Biographers of the nineteenth century. Stratford topography.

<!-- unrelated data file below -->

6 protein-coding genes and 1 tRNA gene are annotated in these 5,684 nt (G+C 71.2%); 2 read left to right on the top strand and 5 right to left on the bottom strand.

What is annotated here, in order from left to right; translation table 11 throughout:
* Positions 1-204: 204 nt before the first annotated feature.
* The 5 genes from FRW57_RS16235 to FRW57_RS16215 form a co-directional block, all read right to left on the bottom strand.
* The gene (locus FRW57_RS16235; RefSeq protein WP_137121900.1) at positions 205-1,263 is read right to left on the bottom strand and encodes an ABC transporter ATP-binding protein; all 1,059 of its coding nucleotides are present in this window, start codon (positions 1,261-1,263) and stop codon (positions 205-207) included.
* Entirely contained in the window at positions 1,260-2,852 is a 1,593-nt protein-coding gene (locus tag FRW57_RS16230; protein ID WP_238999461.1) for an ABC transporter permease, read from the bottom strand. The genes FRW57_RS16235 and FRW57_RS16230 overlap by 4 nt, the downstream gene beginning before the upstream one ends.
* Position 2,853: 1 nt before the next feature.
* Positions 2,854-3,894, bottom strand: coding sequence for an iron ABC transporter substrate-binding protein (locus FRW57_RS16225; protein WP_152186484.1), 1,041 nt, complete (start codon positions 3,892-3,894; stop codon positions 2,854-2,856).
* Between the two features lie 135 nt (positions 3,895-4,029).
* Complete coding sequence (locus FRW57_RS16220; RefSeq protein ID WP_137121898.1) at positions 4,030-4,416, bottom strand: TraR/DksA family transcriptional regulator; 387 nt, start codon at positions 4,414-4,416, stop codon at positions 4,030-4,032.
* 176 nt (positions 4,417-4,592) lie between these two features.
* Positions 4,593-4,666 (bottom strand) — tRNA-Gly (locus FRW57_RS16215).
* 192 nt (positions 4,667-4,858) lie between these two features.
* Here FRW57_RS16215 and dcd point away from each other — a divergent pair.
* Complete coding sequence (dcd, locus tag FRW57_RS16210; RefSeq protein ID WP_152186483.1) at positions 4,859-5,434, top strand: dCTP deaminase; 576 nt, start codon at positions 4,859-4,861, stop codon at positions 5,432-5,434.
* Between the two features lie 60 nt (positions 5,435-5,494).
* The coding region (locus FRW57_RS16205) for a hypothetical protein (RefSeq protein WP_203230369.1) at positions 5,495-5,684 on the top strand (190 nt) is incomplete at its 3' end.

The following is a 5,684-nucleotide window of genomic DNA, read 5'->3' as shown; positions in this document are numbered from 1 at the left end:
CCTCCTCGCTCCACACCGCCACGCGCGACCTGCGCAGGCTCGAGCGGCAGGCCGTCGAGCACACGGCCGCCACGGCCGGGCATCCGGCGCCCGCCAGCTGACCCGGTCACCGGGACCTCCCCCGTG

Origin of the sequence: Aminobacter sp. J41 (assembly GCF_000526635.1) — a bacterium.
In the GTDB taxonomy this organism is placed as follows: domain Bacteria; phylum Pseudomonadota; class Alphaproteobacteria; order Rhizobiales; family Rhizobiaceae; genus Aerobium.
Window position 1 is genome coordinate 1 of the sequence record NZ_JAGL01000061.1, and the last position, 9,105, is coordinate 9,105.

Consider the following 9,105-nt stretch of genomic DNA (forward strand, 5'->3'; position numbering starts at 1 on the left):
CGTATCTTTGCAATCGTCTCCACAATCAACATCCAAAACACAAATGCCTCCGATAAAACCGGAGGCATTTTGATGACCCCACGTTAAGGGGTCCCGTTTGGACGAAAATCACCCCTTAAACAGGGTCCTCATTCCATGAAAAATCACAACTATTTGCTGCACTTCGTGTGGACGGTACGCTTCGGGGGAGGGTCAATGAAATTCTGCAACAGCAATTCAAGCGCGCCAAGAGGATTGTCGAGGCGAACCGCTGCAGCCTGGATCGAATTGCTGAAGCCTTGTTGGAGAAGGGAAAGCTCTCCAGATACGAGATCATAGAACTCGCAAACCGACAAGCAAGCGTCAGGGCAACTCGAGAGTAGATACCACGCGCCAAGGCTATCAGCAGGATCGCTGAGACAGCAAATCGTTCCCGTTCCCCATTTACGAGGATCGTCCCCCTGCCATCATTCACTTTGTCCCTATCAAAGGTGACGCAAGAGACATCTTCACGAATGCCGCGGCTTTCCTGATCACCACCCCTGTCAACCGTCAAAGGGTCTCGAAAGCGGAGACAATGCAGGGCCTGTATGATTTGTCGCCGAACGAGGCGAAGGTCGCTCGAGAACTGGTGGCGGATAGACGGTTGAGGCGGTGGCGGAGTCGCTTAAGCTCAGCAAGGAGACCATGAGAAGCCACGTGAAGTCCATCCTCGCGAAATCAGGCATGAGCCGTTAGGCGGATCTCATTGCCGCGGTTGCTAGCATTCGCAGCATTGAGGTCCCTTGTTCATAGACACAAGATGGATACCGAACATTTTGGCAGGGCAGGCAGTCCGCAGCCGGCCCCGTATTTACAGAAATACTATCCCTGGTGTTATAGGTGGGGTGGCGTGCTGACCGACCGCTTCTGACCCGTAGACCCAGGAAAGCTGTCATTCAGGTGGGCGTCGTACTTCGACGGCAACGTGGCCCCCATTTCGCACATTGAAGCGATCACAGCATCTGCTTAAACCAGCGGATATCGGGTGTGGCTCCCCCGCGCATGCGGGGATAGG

In the Prolegomena to the Variorum editions of 1803, 1813, and especially in that of 1821, there was embodied a mass of fresh information derived by Edmund Malone from systematic researches among the parochial records of Stratford, the manuscripts accumulated by the actor Alleyn at Dulwich, and official papers of state preserved in the public offices in London (now collected in the Public Record Office). The available knowledge of Elizabethan stage history, as well as of Shakespeare's biography, was thus greatly extended. John Payne Collier, in his 'History of English Dramatic Poetry' (1831), in his 'New Facts' about Shakespeare (1835), his 'New Particulars' (1836), and his 'Further Particulars' (1839), and in his editions of Henslowe's 'Diary' and the 'Alleyn Papers' for the Shakespeare Society, while occasionally throwing some further light on obscure places, foisted on Shakespeare's biography a series of ingeniously forged documents which have greatly perplexed succeeding biographers. {362} Joseph Hunter in 'New Illustrations of Shakespeare' (1845) and George Russell French's 'Shakespeareana Genealogica' (1869) occasionally supplemented Malone's researches. James Orchard Halliwell (afterwards Halliwell-Phillipps) printed separately, between 1850 and 1884, in various privately issued publications, all the Stratford archives and extant legal documents bearing on Shakespeare's career, many of them for the first time. In 1881 Halliwell-Phillipps began the collective publication of materials for a full biography in his 'Outlines of the Life of Shakespeare;' this work was generously enlarged in successive editions until it acquired massive proportions; in the seventh and last edition of 1887 it numbered near 1,000 pages. Mr. Frederick Gard Fleay, in his 'Shakespeare Manual' (1876), in his 'Life of Shakespeare' (1886), in his 'History of the Stage' (1890), and his 'Biographical Chronicle of the English Drama' (1891), adds much useful information respecting stage history and Shakespeare's relations with his fellow-dramatists, mainly derived from a study of the original editions of the plays of Shakespeare and of his contemporaries; but unfortunately many of Mr. Fleay's statements and conjectures are unauthenticated. For notices of Stratford, R. B. Wheler's 'History and Antiquities' (1806), John R. Wise's 'Shakespere, his Birthplace and its Neighbourhood' (1861), the present writer's 'Stratford-on-Avon to the Death of Shakespeare' (1890), and Mrs. C. C. Stopes's 'Shakespeare's Warwickshire Contemporaries' (1897), may be consulted. Wise appends to his volume a tentative 'glossary of words still used in Warwickshire to be found in Shakspere.' The parish registers of Stratford have been edited by Mr. Richard Savage for the Parish Registers Society (1898-9). Nathan Drake's 'Shakespeare and his Times' (1817) and G. W. Thornbury's 'Shakespeare's England' (1856) collect much material respecting Shakespeare's social environment.